Introduction To Special Relativity
In physics, special relativity is a fundamental theory concerning space and time, developed by Albert Einstein in 1905 as a modification of Galilean relativity. (See "History of special relativity" for a detailed account and the contributions of Hendrik Lorentz and Henri Poincaré.) The theory was able to explain some pressing theoretical and experimental issues in the physics of the time involving light and electrodynamics, such as the failure of the 1887 Michelson–Morley experiment, which aimed to measure differences in the relative speed of light due to the Earth's motion through the hypothetical, and now discredited, luminiferous aether. The aether was then considered to be the medium of propagation of electromagnetic waves such as light.
Einstein postulated that the speed of light in free space is the same for all observers, regardless of their motion relative to the light source, where we may think of an observer as an imaginary entity with a sophisticated set of measurement devices, at rest with respect to itself, that perfectly record the positions and times of all events in space and time. This postulate stemmed from the assumption that Maxwell's equations of electromagnetism, which predict a specific speed of light in a vacuum, hold in any inertial frame of reference rather than, as was previously believed, just in the frame of the aether. This prediction contradicted the laws of classical mechanics, which had been accepted for centuries, by arguing that time and space are not fixed and in fact change to maintain a constant speed of light regardless of the relative motions of sources and observers. Einstein's approach was based on thought experiments, calculations, and the principle of relativity, which is the notion that all physical laws should appear the same (that is, take the same basic form) to all inertial observers. Today, scientists are so comfortable with the idea that the speed of light is always the same that the metre is now defined as "the length of the path travelled by light in vacuum during a time interval of 1/299 792 458 of a second." This means that the speed of light is by convention 299 792 458 m/s (approximately 1.079 billion kilometres per hour, or 671 million miles per hour).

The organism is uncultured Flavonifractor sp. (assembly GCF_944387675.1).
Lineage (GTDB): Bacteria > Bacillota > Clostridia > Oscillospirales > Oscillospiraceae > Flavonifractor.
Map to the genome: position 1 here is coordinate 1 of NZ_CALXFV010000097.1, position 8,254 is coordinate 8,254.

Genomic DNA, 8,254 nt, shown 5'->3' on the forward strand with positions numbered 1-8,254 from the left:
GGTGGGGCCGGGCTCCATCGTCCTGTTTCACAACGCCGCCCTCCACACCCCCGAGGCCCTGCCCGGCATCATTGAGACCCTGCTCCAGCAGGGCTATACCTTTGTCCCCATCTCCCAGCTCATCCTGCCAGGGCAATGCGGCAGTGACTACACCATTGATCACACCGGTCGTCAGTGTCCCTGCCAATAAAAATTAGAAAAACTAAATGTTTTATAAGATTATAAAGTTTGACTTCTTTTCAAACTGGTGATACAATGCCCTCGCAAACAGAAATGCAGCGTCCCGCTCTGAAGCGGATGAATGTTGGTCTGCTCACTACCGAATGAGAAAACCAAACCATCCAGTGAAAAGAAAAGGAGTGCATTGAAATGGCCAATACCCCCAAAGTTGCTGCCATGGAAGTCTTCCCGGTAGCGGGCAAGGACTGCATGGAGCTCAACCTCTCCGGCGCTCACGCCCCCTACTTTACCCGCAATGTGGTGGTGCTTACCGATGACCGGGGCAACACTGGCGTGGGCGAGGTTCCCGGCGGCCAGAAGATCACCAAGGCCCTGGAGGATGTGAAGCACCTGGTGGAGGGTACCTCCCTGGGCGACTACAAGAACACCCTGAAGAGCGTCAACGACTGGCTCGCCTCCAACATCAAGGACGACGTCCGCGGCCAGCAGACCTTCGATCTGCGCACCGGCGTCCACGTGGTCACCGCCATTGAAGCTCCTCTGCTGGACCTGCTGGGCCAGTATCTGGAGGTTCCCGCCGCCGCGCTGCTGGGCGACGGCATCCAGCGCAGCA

The predictions of special relativity are almost identical to those of Galilean relativity for most everyday phenomena, in which speeds are much lower than the speed of light, but it makes different, non-obvious predictions for objects moving at very high speeds. These predictions have been experimentally tested on numerous occasions since the theory's inception and were confirmed by those experiments. The first such prediction described by Einstein is the relativity of simultaneity; observers who are in motion with respect to each other may disagree on whether two events occurred at the same time or one occurred before the other. The other major predictions of special relativity are time dilation (an observer watching two identical clocks, one moving and one at rest, will measure the moving clock to tick more slowly), length contraction (along the direction of motion, a rod moving with respect to an observer will be measured to be shorter than an identical rod at rest), and the equivalence of mass and energy (written as E = mc2). Special relativity predicts a non-linear velocity addition formula which prevents speeds greater than that of light from being observed. In 1908, Hermann Minkowski reformulated the theory based on different postulates of a more geometrical nature. This approach considers space and time as being different components of a single entity, the spacetime, which is "divided" in different ways by observers in relative motion. Likewise, energy and momentum are the components of the four-momentum, and the electric and magnetic field are the components of the electromagnetic tensor.
As Galilean relativity is now considered an approximation of special relativity valid for low speeds, special relativity is considered an approximation of the theory of general relativity valid for weak gravitational fields. General relativity postulates that physical laws should appear the same to all observers (an accelerating frame of reference being equivalent to one in which a gravitational field acts), and that gravitation is the effect of the curvature of spacetime caused by energy (including mass).
Read more about Introduction To Special Relativity: Reference Frames and Galilean Relativity: A Classical Prelude, Classical Physics and Electromagnetism, Invariance of Length: The Euclidean Picture, The Minkowski Formulation: Introduction of Spacetime, Reference Frames and Lorentz Transformations: Relativity Revisited, Einstein's Postulate: The Constancy of The Speed of Light, Clock Delays and Rod Contractions: More On Lorentz Transformations, Simultaneity and Clock Desynchronisation, General Relativity: A Peek Forward, Mass–energy Equivalence: Sunlight and Atom Bombs, Applications, The Postulates of Special Relativity
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